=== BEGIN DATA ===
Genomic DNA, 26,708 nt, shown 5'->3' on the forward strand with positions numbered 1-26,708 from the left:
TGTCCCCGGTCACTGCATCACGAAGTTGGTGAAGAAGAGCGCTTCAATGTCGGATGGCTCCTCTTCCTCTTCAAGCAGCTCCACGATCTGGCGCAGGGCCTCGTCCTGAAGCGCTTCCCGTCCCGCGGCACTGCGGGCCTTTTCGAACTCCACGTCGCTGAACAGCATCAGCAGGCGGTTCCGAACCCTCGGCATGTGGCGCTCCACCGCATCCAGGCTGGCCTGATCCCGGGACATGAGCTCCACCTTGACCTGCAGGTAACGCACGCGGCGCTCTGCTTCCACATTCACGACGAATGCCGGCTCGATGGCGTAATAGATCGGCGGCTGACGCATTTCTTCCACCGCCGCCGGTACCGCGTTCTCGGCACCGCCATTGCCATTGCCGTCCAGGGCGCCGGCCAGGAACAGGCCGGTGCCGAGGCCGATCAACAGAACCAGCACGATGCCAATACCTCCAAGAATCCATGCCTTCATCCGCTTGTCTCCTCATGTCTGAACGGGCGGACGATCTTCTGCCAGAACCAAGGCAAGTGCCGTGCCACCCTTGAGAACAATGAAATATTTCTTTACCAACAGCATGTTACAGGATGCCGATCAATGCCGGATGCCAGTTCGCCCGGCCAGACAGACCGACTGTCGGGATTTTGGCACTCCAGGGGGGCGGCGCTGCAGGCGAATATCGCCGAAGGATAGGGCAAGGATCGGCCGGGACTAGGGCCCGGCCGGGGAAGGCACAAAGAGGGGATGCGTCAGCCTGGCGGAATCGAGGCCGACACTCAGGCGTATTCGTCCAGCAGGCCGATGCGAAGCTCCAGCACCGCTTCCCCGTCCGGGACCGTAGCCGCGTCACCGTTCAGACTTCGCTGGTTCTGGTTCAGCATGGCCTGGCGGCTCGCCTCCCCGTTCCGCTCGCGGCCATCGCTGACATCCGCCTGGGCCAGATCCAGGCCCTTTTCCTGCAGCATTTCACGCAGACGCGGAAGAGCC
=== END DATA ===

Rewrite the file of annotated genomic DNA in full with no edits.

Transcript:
Genomic DNA, 26,708 nt, shown 5'->3' on the forward strand with positions numbered 1-26,708 from the left:
TGTCCCCGGTCACTGCATCACGAAGTTGGTGAAGAAGAGCGCTTCAATGTCGGATGGCTCCTCTTCCTCTTCAAGCAGCTCCACGATCTGGCGCAGGGCCTCGTCCTGAAGCGCTTCCCGTCCCGCGGCACTGCGGGCCTTTTCGAACTCCACGTCGCTGAACAGCATCAGCAGGCGGTTCCGAACCCTCGGCATGTGGCGCTCCACCGCATCCAGGCTGGCCTGATCCCGGGACATGAGCTCCACCTTGACCTGCAGGTAACGCACGCGGCGCTCTGCTTCCACATTCACGACGAATGCCGGCTCGATGGCGTAATAGATCGGCGGCTGACGCATTTCTTCCACCGCCGCCGGTACCGCGTTCTCGGCACCGCCATTGCCATTGCCGTCCAGGGCGCCGGCCAGGAACAGGCCGGTGCCGAGGCCGATCAACAGAACCAGCACGATGCCAATACCTCCAAGAATCCATGCCTTCATCCGCTTGTCTCCTCATGTCTGAACGGGCGGACGATCTTCTGCCAGAACCAAGGCAAGTGCCGTGCCACCCTTGAGAACAATGAAATATTTCTTTACCAACAGCATGTTACAGGATGCCGATCAATGCCGGATGCCAGTTCGCCCGGCCAGACAGACCGACTGTCGGGATTTTGGCACTCCAGGGGGGCGGCGCTGCAGGCGAATATCGCCGAAGGATAGGGCAAGGATCGGCCGGGACTAGGGCCCGGCCGGGGAAGGCACAAAGAGGGGATGCGTCAGCCTGGCGGAATCGAGGCCGACACTCAGGCGTATTCGTCCAGCAGGCCGATGCGAAGCTCCAGCACCGCTTCCCCGTCCGGGACCGTAGCCGCGTCACCGTTCAGACTTCGCTGGTTCTGGTTCAGCATGGCCTGGCGGCTCGCCTCCCCGTTCCGCTCGCGGCCATCGCTGACATCCGCCTGGGCCAGATCCAGGCCCTTTTCCTGCAGCATTTCACGCAGACGCGGAAGAGCC